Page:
Together with Margreth Lünenborg (FU Berlin) and Susanne Foellmer (Coventry), I have edited “Media Practices, Social Movements, and Performativity: Transdisciplinary Approaches” (Routledge). It is  a collaboration between media and communication studies with dance and theater studies. The case studies cover a wide cultural and geographical terrain – from Mexico to Japan, from German to Greece. A common interest is to develop the notion of media practice and performativity and employ it analytically to these divergent settings.

Media Practices, Social Movements, and Performativity: Transdisciplinary Approaches (Hardback) book cover

The volume presents international case studies on the new dynamics of protest, articulation and community along with two programmatic articles on the role and legacies of performativity.  On the basis of these approaches the contributors show the specific local embeddedness of new forms of publicness that emerge in protest movements. As a tribute to Randy Martin, we reprint his programmatic article “A precarious dance, a derivative sociality“, which originally appeared in The Drama Review (2012; 56(4)).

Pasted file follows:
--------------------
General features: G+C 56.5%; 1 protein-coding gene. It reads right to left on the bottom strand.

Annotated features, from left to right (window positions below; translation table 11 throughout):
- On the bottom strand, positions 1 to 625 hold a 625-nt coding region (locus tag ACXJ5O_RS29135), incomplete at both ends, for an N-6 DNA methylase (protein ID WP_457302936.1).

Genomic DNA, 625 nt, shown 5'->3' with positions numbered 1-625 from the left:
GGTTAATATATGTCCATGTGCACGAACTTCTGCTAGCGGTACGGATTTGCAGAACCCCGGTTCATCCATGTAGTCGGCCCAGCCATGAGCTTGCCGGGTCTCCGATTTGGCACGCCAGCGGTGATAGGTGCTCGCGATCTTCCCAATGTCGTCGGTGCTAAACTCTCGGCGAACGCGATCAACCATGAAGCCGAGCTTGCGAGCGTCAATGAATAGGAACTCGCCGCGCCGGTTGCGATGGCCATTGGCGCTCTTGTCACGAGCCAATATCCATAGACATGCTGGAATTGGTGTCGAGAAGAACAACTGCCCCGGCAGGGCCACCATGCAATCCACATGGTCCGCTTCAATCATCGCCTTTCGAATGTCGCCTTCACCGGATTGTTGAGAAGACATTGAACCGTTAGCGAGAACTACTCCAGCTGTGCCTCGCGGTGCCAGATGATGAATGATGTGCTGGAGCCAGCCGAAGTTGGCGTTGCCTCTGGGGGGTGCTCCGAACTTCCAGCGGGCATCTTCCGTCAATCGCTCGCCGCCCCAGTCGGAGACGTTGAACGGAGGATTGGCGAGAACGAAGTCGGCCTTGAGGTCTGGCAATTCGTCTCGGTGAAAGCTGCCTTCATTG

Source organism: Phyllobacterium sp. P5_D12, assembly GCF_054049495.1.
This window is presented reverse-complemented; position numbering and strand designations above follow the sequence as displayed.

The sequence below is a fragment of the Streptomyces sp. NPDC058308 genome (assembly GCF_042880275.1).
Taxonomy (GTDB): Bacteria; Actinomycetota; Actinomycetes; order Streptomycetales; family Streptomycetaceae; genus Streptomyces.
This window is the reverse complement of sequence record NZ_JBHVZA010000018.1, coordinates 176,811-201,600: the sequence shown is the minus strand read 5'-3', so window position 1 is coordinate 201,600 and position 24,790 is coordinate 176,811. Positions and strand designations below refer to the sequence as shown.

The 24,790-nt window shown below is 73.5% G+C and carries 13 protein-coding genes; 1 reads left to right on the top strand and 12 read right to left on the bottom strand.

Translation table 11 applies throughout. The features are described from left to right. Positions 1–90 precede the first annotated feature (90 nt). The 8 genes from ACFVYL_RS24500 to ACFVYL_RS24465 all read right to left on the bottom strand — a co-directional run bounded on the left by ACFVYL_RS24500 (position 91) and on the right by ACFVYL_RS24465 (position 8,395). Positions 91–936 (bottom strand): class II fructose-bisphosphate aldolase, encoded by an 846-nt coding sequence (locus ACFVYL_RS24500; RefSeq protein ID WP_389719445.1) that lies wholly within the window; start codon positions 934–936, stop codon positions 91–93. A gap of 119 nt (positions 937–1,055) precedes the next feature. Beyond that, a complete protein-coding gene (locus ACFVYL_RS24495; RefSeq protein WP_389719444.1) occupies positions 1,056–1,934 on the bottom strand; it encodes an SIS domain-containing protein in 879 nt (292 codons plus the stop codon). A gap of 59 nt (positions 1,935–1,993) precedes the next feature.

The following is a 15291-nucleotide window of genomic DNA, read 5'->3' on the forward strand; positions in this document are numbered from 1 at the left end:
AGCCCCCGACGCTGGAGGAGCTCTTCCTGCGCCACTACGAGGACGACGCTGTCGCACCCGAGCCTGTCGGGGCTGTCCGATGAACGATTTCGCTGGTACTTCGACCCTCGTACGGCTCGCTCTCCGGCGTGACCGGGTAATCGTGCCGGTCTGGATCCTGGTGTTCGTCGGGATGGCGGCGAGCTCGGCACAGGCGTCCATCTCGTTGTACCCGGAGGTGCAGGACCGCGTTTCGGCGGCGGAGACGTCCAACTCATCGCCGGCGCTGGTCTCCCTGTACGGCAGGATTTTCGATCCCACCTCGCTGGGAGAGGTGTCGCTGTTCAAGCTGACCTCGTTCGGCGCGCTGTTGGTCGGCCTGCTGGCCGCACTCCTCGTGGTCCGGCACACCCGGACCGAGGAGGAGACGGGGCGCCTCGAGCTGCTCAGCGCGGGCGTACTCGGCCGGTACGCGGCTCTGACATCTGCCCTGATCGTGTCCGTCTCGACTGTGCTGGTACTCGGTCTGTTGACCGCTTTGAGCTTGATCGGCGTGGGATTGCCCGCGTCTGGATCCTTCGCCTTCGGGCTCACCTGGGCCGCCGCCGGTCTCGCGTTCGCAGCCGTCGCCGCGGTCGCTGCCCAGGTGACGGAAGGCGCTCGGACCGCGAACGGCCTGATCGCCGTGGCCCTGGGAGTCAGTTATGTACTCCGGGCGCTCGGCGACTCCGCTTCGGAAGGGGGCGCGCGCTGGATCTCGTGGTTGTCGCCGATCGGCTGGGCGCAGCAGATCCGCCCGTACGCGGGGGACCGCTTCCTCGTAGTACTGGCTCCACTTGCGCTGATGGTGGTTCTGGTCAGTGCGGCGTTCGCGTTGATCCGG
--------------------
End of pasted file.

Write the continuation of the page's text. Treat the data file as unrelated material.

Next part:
In our article “From Public Sphere to Performative Publics” Margreth Lünenborg and me argue that

the new public modalities in which performative publics emerge need to be understood in terms of a relinking of materialities, competences and meanings, that are nowadays often transposed from the domain of quotidian user practice to the articulation of communal or collective interests. (p. 28)

What interested us in our article (apart from a critique of public sphere concepts) was the perspective of practice, paying attention to how minute shifts in media, knowledge and meaning over time allow for new public articulations to emerge. THE PUBLIC is no longer there. It’s created. Every day. By everyone. And we need to become more aware of how this happens because the usual suspects (journalists) are no longer the first or only to make it happen. What is now far more common is that speaker and audience positions alternate.

We need to ask, what kinds of discursive positions can become articulated in performative publics and how do these publics emerge and are sustained over time. Nowadays, the structures in which publics emerge are by and large communicative structures, which can be mobilised, adopted and transposed to new contexts as new issues emerge and new actors stand up to speak on their behalf. (p. 29)